Conservation for Survival

India has been hit by globalization. One of the results is that movements are developing at every level – around agriculture, around seeds, around fisheries, around aquaculture, around our forests and pastures. These ecosystems support our life, and these movements are saying that the water, the land, the biodiversity belong first and foremost to the communities that take care of them.

In India most people are farmers, so one of the very important areas of organizing has been to say "no" to ownership monopolies in seeds, "no" to forms of agriculture that push farmers off the land, destroy the earth, and our water resources, our biodiversity.

But we don't merely say no. For instance, I started a program for seed conservation – a program called Navdanya, which means nine seeds. The name came to me while traveling in a tribal area where a farmer had nine crops growing together in a field. It instantly clicked because in India at birth, at death, and at marriage we have ceremonies using nine seeds, which reflect the cosmos and planetary constellations. So the name symbolizes the relationship between the cosmos, the seed, and the human situation.

Navdanya is now a very active movement. We started with three community seedbanks where farmers rejuvenate their own seed rather than depending on company seeds, fertilizers, and pesticides, and then getting into debt to pay for these inputs. Now the program has spread to five new states in about eight new locations from the north in Kashmir and Ladakh to the south in Tamilnadu. My dream is that by 1997 we will be able to cover every region of the country with community seed banks. This would save biodiversity and stop the extinction of the varieties that remain. A lot has already been lost. We used to have a hundred thousand rice varieties. Our program has already saved up to 600 varieties of rice, 100 varieties of kidney beans, and hundreds of varieties of millet.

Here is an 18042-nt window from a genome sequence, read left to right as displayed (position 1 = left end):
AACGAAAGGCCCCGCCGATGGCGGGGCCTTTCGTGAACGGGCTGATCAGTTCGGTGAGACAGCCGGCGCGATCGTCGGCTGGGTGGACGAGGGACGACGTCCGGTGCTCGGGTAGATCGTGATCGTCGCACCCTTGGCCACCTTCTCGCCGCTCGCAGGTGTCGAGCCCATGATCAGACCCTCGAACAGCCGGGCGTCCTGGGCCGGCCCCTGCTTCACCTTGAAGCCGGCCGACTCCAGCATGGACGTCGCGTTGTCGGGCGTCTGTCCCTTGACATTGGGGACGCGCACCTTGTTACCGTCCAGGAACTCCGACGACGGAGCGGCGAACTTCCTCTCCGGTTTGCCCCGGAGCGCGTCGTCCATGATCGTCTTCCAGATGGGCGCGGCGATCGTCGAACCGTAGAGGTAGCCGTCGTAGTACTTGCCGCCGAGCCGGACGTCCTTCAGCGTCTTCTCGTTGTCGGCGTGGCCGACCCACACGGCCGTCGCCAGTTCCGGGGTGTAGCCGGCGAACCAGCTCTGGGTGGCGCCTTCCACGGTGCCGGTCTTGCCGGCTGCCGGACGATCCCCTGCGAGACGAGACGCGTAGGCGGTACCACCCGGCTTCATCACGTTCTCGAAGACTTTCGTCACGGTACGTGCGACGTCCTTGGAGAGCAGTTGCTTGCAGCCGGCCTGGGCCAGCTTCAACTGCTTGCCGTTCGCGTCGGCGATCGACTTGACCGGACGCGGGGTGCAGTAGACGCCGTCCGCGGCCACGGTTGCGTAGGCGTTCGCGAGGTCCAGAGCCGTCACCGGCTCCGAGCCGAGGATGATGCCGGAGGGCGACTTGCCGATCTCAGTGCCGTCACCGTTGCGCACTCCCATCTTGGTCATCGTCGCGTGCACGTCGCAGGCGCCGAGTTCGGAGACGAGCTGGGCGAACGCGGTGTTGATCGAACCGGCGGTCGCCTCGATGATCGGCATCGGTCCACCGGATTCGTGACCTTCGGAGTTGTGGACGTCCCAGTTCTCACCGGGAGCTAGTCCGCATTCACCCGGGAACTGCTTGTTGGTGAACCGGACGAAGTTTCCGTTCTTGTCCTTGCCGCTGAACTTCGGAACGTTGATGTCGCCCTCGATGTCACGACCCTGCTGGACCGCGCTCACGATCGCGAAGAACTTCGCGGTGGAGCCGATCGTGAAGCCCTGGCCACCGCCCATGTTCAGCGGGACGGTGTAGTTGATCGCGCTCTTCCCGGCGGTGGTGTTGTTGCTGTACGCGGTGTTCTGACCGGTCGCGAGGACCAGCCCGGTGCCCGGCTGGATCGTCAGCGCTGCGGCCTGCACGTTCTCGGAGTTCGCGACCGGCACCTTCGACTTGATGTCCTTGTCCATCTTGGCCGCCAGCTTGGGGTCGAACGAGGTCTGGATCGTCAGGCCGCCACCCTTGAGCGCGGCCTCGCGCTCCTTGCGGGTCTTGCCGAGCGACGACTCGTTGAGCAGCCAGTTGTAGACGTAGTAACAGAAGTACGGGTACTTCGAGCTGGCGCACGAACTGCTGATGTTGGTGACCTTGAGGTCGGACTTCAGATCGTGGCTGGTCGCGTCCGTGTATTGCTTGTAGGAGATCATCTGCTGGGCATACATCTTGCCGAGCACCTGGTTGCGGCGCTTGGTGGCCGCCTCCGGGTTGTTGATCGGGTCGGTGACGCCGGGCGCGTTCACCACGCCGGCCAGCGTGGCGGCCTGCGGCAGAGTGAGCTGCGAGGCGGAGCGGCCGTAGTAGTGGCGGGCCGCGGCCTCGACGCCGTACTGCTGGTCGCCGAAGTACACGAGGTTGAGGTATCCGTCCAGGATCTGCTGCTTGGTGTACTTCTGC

For us, conservation is not separate from providing a base of survival for people, especially poor people. Conservation makes possible a means of livelihood for communities that are poor and who don't have other resources. It protects bio-diversity as well as human society.

Now we are connecting that with issues of consumption. I recently organized a huge exhibition in which I brought farmers from each region who are in this seed conservation program to connect with urban groups. We brought the grains produced from this conserved seed, and the farmers cooked their local recipes. In India we have so much diversity of food; every area has a different cuisine. The farmers' cooking just blew people's minds; they couldn't believe it! The farmers were so thrilled at the reaction to what was considered low-level eating. The women peasants went home saying, "My God, they loved our mumus. They were from Lodakh, and did you see how quickly they lapped up the jungurah dessert that I had cooked?"

Over the next few years, I'm going to be working on increasing the awareness among consumers and urban groups about the fact that they need to support such conservation efforts, both because they have an obligation to those who produce food for them, and because they have an obligation to themselves to eat better than those pesticide-laden foods that are reaching their tables.

So in a way, this is a politics of connection – connection between the earth, its biodiversity, producers who use the biodiversity as farmers, and consumers who need that biodiversity to eat healthy diets.

Vandana Shiva, a physicist, philosopher, feminist, and ecologist, is director of the Research Foundation for Science, Technology, and Natural Resource Policy in Dehradun, India; director of Navdanya, a seed conservation project; and co-chair of Women, Environment, and Development Organization. Vandana Shiva is also the author of, among others, Staying Alive: Women, Ecology, and Development, and Monocultures of the Mind.
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